Althea Racing: Aprilia RSV4 1000 Factory

Left without a bike but saddled with a rider, the Althea team managed to get an Aprilia for the former Ducati rider.

Davide Giugliano

Davide Giugliano (34)
Last year was a series of results and DNFs for the 2011 Superstock champion. With two podiums without wins, it would require a lucky series of events for the Italian to get his first World Superbike win. Still, he’s young and hungry.

Pata Honda World Superbike Team: Honda CBR1000RR

The Honda Fireblade in its last year in World Superbike, with promised extra power and a new sponsor for 2013.

Jonathan Rea

Jonathan Rea (65)
Having ridden Casey Stoner’s Honda RC213V for a couple of races, Rea was tipped for a ride in MotoGP, but luckily for World Superbike fans, willing bums outnumbered the available seats and the Northern Irishman will see the Fireblade out. In 2012, Rea suffered from having to push an underpowered bike too hard and from other peoples’ accidents. Wins are a near-certainty, but a lot will depend on the bike if Rea is to be in with a shot at the title.

Leon Haslam

Leon Haslam (91)
Honda and Leon Haslam’s relationship dates back to before the Englishman was born, with his father, Rocket Ron Haslam, having put a 500cc HRC Honda on the podium twice in Grands Prix before Leon came into the world. Leon Haslam himself rode Hondas in GPs as a young rider, and assisted at his father’s racing school at Silverstone and Donington on Hondas. After missing out on a win in his two years at BMW, Leon will be pencilled in to at least win at his home track, Donington.

Fixi Crescent Suzuki: Suzuki GSX-R1000

In their second year in World Superbikes, Fixi Crescent Suzuki are looking for their first win.

Leon Camier

Leon Camier (2)
Winter testing has cemented Camier’s status as Suzuki’s number one rider, the Englishman having topped timing sheets. A dark horse for the title, but unfortunately one of many. Constantly in the shadow of a Grand Prix superstar in World Superbikes, its easy to forget that the Englishman won a record-setting 19 races out of 26 in the 2009 British Superbike series.

Jules Cluzel in the wet

Jules Cluzel (16)
At the end of the 2012 World Supersport championship, former Moto2 race winner Jules Cluzel stated, in Parc Fermé, that he would go one better than his second place in the title. With John Hopkins taking 2013 out of racing, Suzuki filled his seat with the Frenchman, robbing his fans of the chance of a Supersport title, but tantalising them with something much better. Cluzel is a hard rider that doesn’t give up and is a shoo in for the rookie of the year, but this will be his first year on a big bike and expectations need to be managed.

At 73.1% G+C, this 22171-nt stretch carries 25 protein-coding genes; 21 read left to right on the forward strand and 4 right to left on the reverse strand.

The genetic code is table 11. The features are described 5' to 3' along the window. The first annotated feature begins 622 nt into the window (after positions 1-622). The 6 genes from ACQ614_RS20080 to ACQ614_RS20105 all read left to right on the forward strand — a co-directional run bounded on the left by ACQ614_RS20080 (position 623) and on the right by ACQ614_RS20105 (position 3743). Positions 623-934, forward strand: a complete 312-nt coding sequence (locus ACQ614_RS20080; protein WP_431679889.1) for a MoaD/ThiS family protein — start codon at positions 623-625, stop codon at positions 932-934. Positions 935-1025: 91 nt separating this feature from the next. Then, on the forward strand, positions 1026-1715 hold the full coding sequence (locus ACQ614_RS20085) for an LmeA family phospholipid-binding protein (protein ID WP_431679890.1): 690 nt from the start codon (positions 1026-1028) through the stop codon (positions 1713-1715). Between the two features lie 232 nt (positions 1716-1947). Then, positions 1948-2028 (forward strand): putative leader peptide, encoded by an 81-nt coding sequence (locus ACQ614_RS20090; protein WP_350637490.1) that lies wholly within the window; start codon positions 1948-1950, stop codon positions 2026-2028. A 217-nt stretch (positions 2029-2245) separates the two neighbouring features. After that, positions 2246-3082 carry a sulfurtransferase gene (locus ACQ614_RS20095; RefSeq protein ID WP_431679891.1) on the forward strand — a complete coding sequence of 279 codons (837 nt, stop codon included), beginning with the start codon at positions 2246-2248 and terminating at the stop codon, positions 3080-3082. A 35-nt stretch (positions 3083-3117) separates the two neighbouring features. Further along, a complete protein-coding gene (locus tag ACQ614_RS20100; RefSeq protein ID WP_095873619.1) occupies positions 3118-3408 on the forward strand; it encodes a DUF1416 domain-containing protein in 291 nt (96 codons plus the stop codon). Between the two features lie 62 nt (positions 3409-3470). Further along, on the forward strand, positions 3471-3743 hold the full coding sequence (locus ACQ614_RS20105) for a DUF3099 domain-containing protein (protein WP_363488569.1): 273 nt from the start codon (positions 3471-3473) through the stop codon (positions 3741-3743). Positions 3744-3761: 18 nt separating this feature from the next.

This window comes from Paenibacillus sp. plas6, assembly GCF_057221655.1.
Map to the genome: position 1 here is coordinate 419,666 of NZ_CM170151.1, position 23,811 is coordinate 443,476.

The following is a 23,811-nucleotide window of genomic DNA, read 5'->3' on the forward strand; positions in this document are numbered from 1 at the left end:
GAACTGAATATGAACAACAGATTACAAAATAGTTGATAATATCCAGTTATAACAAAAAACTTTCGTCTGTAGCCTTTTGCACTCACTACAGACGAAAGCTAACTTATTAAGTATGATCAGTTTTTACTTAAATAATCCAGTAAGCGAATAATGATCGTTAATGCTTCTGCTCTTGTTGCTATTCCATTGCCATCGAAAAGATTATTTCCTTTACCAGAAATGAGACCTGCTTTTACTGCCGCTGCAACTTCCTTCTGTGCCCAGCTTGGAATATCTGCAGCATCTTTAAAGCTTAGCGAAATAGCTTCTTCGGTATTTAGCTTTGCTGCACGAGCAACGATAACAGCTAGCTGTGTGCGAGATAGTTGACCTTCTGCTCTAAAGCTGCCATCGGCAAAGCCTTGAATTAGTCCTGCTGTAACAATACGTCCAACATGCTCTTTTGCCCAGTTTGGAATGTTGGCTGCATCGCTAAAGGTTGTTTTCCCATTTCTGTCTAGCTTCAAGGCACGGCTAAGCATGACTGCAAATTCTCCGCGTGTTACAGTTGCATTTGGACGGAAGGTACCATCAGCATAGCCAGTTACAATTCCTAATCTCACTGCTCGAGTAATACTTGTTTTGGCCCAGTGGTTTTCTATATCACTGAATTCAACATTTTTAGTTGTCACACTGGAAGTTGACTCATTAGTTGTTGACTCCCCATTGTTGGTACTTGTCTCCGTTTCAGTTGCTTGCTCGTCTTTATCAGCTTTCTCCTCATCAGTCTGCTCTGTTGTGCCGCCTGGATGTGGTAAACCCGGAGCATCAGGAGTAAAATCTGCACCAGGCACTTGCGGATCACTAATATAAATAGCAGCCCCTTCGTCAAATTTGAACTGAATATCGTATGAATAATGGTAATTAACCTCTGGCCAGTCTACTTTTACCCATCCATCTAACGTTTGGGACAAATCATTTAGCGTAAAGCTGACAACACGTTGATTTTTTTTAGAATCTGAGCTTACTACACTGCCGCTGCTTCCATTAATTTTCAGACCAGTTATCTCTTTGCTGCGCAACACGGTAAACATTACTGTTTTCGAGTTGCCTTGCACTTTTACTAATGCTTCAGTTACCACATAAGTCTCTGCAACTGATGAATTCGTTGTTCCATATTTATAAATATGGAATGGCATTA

Red Devils Roma: Aprilia RSV4 1000 Factory

Switching from Ducati to Aprilia and from former Ducati MotoGP and test-rider Niccolò Canepa to the popular Michel Fabrizio, it’s a fresh start for the Italian team.

Michel Fabrizio skims the front wheel

Michel Fabrizio (84)
BMW Italia took over the factory BMW team for 2013 and Fabrizio was without a ride. Winter testing has shown that the Italian isn’t just filling up the grid, even if he’s on his fourth bike manufacturer in as many years. He may be destined to be on the third fastest Aprilia, but as Chaz Davies showed last year, sometimes that’s enough.

Pedercini Team: Kawasaki ZX-10R

In their fifth year using Kawasakis, Pedercini will be trying to crawl out from being the other green team.

Alexander Lundh (5)
The Swedish former Moto2 rider hasn’t had enough of a career to hint at how his first year on Superbikes will go.

Federico Sandi (23)
After starting out last year on an Althea Ducati Panigale in Superstock, having been dropped by Effenbert Liberty’s Superstock team before the year even started, he didn’t get many races before the team closed, but the Italian was one of the string of riders that replaced Mark Aitchison at Grillini Progea Superbike.

MR-Racing: Ducati Panigale 1199R

The independent Ducati team are fielding the only customer Ducati Panigale 1199R.

Max Neukirchner (27)
The outspoken German returns to World Superbikes after a lackluster two years in Moto2. A broken femur in 2009 ruined Neukirchner’s rise up the ranks in World Superbikes and sidelined him from factory rides thereafter.


From Progea to Dentalmatic, this isn’t a BMW team at the sharp end.

Vittorio Iannuzzo (31)
After two years in Supersport, the Italian will be trying to better his 2009 40th place in his last complete World Superbike year.

HTM Racing: BMW S1000 RR

A new team to World Superbikes.

Ivan Clementi (18)
Returning to World Championship racing after a four-year absence the veteran Italian will hopefully not get in anyone’s way. He could challenge Iannuzzo on a similar bike.

Departed riders

The usual reasons for leaving World Superbikes are promotion, firing, retirement through age or health. Effenbert Liberty Racing are responsible for three riders leaving, although one of those was almost ruled out due to a bad accident and it is his heroic recovery that we have been denied by the Czech beer company’s incredulous departure.

Max Biaggi
The Roman Emperor won the World Superbike title twice and retired after the second. The well-groomed Italian leaves a void not only as champion, but as the mustache-twirling villain of the series, a role that Marco Melandri looks keen to fill.

John Hopkins
The American’s return to World Championship racing was fraught with injury, much like the years leading up to it. After a brilliant title-challenge in the British Superbike series, Hopkins was tipped for race wins that never came. At the end of 2012, he announced he’d take 2013 off to get healthy, but if he’s true to form, he will most likely injure himself on his way back. A talent that needs to be fit and on a motorcycle.